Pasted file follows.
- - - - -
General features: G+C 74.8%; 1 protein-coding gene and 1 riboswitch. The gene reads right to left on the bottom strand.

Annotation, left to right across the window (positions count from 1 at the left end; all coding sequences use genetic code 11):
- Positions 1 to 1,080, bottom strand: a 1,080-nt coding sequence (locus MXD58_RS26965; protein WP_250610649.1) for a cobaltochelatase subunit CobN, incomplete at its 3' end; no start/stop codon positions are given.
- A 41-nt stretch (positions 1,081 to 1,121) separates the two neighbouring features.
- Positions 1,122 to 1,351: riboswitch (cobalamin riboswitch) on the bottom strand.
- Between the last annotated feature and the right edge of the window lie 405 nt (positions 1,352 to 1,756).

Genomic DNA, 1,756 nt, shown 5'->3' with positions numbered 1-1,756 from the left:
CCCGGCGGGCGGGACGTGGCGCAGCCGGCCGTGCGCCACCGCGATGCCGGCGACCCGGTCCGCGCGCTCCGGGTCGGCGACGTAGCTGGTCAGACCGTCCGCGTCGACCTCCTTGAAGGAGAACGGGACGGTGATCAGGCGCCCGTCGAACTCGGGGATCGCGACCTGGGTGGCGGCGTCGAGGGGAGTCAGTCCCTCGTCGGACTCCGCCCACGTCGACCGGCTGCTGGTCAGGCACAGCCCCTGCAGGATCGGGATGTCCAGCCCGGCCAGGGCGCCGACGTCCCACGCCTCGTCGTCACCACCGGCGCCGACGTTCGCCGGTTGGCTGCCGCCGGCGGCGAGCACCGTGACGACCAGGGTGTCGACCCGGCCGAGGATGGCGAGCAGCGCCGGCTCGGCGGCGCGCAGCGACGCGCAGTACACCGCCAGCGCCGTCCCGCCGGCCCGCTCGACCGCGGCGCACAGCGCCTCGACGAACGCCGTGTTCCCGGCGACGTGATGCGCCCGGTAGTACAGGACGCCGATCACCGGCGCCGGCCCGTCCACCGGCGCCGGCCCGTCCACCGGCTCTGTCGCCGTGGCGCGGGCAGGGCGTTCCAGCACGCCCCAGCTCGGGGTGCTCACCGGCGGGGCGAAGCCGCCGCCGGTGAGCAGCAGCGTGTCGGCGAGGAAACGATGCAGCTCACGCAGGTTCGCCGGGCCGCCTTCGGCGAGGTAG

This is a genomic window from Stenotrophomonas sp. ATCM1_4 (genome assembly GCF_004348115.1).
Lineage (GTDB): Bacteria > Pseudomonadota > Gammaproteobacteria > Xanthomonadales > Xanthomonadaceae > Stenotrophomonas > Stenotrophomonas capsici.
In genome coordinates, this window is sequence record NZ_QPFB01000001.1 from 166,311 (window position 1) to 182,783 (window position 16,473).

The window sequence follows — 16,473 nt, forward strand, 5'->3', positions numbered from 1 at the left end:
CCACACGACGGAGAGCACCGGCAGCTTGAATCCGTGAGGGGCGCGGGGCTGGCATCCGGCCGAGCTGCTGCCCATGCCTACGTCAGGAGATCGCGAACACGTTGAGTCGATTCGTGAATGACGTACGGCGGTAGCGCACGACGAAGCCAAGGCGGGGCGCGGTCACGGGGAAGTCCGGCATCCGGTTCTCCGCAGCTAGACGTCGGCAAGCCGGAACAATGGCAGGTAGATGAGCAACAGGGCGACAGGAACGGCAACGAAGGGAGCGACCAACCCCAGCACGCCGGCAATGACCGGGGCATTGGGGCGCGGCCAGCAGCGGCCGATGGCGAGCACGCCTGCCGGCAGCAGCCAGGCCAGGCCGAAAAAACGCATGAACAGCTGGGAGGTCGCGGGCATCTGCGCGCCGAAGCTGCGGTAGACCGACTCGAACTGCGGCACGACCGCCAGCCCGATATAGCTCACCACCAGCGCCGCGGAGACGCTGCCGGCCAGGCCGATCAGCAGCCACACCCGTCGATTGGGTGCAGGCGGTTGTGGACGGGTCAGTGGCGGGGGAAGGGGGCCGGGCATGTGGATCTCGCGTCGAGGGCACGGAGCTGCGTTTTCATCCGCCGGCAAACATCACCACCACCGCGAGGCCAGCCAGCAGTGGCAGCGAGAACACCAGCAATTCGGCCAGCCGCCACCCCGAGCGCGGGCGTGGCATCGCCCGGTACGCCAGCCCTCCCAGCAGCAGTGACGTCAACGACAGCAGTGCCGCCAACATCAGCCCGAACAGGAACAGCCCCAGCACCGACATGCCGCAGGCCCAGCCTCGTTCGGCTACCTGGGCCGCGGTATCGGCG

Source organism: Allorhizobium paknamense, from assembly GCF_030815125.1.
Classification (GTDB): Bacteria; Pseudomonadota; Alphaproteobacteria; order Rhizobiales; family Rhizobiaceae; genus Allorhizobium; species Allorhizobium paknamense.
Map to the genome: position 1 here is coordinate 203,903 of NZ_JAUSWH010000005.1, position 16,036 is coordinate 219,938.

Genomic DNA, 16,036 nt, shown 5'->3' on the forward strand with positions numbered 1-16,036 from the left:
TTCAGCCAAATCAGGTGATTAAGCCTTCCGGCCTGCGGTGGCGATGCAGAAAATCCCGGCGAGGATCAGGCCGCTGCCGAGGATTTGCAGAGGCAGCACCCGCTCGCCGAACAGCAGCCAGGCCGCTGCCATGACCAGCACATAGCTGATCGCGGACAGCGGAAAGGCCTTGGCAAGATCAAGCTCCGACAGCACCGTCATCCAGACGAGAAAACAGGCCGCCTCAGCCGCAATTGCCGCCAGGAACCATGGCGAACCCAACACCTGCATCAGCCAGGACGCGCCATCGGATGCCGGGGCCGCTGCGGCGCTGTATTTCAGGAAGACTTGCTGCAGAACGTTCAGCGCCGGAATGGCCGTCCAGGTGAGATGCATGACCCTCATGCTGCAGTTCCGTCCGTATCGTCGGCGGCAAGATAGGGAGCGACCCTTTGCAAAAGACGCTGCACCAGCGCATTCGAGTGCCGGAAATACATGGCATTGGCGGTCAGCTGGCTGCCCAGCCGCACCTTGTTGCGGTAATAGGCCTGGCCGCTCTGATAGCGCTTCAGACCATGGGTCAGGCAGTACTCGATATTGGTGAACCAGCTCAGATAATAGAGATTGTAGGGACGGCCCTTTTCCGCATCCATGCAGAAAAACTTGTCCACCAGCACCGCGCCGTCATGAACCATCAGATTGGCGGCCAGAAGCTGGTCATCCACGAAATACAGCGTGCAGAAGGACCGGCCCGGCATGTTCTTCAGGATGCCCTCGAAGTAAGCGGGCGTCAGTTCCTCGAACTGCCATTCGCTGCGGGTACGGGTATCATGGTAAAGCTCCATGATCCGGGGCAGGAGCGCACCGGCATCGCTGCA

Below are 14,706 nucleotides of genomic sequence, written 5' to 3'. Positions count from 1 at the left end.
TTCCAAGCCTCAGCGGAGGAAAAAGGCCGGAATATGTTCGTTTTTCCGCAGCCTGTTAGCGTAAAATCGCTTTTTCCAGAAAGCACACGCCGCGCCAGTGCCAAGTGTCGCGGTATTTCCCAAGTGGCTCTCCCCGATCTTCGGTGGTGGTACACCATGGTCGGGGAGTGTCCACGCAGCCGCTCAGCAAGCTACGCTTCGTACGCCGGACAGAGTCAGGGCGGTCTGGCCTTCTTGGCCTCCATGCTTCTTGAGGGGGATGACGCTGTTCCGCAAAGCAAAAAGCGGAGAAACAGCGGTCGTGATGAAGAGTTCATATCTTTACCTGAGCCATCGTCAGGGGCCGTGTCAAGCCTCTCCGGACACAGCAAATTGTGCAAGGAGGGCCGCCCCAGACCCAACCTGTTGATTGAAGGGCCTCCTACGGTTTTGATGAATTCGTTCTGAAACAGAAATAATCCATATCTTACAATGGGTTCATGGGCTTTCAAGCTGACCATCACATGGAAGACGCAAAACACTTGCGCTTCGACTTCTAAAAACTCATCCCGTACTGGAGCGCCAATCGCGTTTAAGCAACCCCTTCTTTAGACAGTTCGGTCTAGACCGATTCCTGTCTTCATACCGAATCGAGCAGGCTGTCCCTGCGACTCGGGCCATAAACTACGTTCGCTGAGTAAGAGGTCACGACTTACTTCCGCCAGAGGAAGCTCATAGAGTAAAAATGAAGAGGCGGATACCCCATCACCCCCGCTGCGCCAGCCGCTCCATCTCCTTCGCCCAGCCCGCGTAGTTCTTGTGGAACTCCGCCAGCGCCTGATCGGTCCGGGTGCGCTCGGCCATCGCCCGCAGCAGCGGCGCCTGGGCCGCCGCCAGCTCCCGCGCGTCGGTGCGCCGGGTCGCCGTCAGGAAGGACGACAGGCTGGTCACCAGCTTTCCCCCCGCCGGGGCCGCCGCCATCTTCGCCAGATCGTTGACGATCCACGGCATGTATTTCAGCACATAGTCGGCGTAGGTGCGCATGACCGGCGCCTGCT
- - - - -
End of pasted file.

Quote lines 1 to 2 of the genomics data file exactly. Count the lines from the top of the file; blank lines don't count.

General features: G+C 74.8%; 1 protein-coding gene and 1 riboswitch. The gene reads right to left on the bottom strand.

Annotation, left to right across the window (positions count from 1 at the left end; all coding sequences use genetic code 11):